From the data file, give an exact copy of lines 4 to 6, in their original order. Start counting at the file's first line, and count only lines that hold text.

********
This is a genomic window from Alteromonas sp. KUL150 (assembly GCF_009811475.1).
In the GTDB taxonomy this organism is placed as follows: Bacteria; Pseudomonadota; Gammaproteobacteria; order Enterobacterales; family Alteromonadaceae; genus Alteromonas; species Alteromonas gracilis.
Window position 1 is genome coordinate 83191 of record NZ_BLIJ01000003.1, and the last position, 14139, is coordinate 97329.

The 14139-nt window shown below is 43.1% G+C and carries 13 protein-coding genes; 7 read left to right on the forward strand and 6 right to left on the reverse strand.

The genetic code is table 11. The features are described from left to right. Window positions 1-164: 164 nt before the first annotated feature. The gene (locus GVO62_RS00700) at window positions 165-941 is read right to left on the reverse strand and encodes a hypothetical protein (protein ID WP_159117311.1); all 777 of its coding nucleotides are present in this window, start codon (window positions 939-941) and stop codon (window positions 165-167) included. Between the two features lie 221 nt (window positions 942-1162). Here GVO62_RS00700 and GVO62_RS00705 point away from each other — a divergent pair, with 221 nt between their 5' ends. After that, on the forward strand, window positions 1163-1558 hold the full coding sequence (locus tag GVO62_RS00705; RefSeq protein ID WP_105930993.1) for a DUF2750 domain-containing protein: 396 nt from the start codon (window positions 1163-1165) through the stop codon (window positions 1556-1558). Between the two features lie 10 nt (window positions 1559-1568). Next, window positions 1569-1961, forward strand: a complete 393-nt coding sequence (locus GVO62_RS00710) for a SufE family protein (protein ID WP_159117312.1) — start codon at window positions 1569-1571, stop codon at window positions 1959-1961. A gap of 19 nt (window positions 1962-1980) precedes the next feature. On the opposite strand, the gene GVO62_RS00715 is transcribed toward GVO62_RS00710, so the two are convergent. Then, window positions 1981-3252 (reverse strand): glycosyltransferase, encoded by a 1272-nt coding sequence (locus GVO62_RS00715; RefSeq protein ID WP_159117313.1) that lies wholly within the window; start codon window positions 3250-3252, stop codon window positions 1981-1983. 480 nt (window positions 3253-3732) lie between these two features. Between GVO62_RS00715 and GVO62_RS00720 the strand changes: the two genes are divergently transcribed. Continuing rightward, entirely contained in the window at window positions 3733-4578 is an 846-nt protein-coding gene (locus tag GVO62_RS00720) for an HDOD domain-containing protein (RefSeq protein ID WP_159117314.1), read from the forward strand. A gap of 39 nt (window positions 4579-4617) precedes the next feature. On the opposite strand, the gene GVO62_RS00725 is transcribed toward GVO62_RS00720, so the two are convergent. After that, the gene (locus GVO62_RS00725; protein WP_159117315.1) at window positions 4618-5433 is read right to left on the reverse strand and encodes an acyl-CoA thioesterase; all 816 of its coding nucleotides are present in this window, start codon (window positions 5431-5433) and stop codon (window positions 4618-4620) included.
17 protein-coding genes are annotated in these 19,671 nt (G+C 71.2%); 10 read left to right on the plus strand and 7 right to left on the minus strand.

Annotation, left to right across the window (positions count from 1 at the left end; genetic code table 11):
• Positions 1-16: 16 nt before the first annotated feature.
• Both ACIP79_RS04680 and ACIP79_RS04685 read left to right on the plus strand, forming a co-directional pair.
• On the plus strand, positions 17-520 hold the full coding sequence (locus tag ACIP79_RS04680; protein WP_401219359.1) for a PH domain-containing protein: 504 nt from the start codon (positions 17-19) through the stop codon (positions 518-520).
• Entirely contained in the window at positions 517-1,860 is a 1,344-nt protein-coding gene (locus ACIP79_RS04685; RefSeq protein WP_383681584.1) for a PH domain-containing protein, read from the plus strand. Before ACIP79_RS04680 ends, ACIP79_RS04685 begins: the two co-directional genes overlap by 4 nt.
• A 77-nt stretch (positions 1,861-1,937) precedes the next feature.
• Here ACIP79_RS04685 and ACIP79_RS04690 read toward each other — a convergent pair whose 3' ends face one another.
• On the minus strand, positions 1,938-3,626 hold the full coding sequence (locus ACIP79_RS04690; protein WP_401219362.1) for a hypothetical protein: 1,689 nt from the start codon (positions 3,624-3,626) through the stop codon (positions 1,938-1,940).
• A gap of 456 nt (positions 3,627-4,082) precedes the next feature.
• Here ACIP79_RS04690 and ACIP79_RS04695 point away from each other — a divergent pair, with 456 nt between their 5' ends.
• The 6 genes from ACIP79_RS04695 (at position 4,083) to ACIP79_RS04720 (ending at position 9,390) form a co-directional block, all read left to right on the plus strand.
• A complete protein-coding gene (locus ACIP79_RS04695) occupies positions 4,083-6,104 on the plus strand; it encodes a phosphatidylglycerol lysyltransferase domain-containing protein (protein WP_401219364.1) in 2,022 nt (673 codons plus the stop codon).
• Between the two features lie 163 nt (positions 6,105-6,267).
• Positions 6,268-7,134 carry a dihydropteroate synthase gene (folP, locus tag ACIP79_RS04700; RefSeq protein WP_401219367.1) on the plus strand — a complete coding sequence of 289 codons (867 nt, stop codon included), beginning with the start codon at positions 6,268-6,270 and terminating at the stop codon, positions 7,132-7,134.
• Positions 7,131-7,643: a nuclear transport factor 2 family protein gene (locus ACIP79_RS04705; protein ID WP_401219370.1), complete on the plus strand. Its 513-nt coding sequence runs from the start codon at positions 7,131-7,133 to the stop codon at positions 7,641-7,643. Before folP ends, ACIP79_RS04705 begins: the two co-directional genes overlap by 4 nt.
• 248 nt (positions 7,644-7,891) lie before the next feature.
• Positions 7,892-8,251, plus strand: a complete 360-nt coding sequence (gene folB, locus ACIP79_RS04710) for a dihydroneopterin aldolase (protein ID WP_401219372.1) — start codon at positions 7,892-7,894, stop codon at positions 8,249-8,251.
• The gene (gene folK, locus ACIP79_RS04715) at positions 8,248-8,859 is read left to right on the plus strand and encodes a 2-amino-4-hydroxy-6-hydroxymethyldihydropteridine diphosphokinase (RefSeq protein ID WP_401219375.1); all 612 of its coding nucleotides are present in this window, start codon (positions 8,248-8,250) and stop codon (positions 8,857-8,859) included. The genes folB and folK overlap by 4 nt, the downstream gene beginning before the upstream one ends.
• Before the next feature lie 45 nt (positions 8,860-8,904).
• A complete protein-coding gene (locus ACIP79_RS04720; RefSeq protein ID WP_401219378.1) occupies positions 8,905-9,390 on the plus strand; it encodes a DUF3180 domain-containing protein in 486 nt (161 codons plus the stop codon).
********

The 14139-nt window shown below is 43.1% G+C and carries 13 protein-coding genes; 7 read left to right on the forward strand and 6 right to left on the reverse strand.

The genetic code is table 11. The features are described from left to right. Window positions 1-164: 164 nt before the first annotated feature. The gene (locus GVO62_RS00700) at window positions 165-941 is read right to left on the reverse strand and encodes a hypothetical protein (protein ID WP_159117311.1); all 777 of its coding nucleotides are present in this window, start codon (window positions 939-941) and stop codon (window positions 165-167) included. Between the two features lie 221 nt (window positions 942-1162). Here GVO62_RS00700 and GVO62_RS00705 point away from each other — a divergent pair, with 221 nt between their 5' ends. After that, on the forward strand, window positions 1163-1558 hold the full coding sequence (locus tag GVO62_RS00705; RefSeq protein ID WP_105930993.1) for a DUF2750 domain-containing protein: 396 nt from the start codon (window positions 1163-1165) through the stop codon (window positions 1556-1558). Between the two features lie 10 nt (window positions 1559-1568). Next, window positions 1569-1961, forward strand: a complete 393-nt coding sequence (locus GVO62_RS00710) for a SufE family protein (protein ID WP_159117312.1) — start codon at window positions 1569-1571, stop codon at window positions 1959-1961. A gap of 19 nt (window positions 1962-1980) precedes the next feature. On the opposite strand, the gene GVO62_RS00715 is transcribed toward GVO62_RS00710, so the two are convergent. Then, window positions 1981-3252 (reverse strand): glycosyltransferase, encoded by a 1272-nt coding sequence (locus GVO62_RS00715; RefSeq protein ID WP_159117313.1) that lies wholly within the window; start codon window positions 3250-3252, stop codon window positions 1981-1983. 480 nt (window positions 3253-3732) lie between these two features. Between GVO62_RS00715 and GVO62_RS00720 the strand changes: the two genes are divergently transcribed. Continuing rightward, entirely contained in the window at window positions 3733-4578 is an 846-nt protein-coding gene (locus tag GVO62_RS00720) for an HDOD domain-containing protein (RefSeq protein ID WP_159117314.1), read from the forward strand. A gap of 39 nt (window positions 4579-4617) precedes the next feature. On the opposite strand, the gene GVO62_RS00725 is transcribed toward GVO62_RS00720, so the two are convergent. After that, the gene (locus GVO62_RS00725; protein WP_159117315.1) at window positions 4618-5433 is read right to left on the reverse strand and encodes an acyl-CoA thioesterase; all 816 of its coding nucleotides are present in this window, start codon (window positions 5431-5433) and stop codon (window positions 4618-4620) included.
17 protein-coding genes are annotated in these 19,671 nt (G+C 71.2%); 10 read left to right on the plus strand and 7 right to left on the minus strand.